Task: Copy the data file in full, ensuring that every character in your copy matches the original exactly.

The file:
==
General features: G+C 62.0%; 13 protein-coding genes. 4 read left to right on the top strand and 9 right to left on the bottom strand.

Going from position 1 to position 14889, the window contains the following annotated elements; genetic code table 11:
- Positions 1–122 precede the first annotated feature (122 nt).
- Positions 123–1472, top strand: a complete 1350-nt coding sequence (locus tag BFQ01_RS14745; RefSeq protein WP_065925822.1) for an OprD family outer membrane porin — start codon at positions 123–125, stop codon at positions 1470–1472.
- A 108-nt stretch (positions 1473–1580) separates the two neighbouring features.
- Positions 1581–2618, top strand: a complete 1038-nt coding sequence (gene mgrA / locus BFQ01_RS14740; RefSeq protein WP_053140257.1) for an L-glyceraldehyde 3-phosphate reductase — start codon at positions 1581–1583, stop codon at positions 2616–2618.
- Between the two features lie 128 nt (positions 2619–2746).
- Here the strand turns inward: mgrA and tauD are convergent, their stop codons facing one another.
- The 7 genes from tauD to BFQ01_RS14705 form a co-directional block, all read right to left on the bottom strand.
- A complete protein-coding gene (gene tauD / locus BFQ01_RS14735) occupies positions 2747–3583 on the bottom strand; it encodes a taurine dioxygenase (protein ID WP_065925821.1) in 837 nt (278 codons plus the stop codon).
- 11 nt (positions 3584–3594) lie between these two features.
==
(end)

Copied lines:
General features: G+C 62.0%; 13 protein-coding genes. 4 read left to right on the top strand and 9 right to left on the bottom strand.

Going from position 1 to position 14889, the window contains the following annotated elements; genetic code table 11:
- Positions 1–122 precede the first annotated feature (122 nt).
- Positions 123–1472, top strand: a complete 1350-nt coding sequence (locus tag BFQ01_RS14745; RefSeq protein WP_065925822.1) for an OprD family outer membrane porin — start codon at positions 123–125, stop codon at positions 1470–1472.
- A 108-nt stretch (positions 1473–1580) separates the two neighbouring features.
- Positions 1581–2618, top strand: a complete 1038-nt coding sequence (gene mgrA / locus BFQ01_RS14740; RefSeq protein WP_053140257.1) for an L-glyceraldehyde 3-phosphate reductase — start codon at positions 1581–1583, stop codon at positions 2616–2618.
- Between the two features lie 128 nt (positions 2619–2746).
- Here the strand turns inward: mgrA and tauD are convergent, their stop codons facing one another.
- The 7 genes from tauD to BFQ01_RS14705 form a co-directional block, all read right to left on the bottom strand.
- A complete protein-coding gene (gene tauD / locus BFQ01_RS14735) occupies positions 2747–3583 on the bottom strand; it encodes a taurine dioxygenase (protein ID WP_065925821.1) in 837 nt (278 codons plus the stop codon).
- 11 nt (positions 3584–3594) lie between these two features.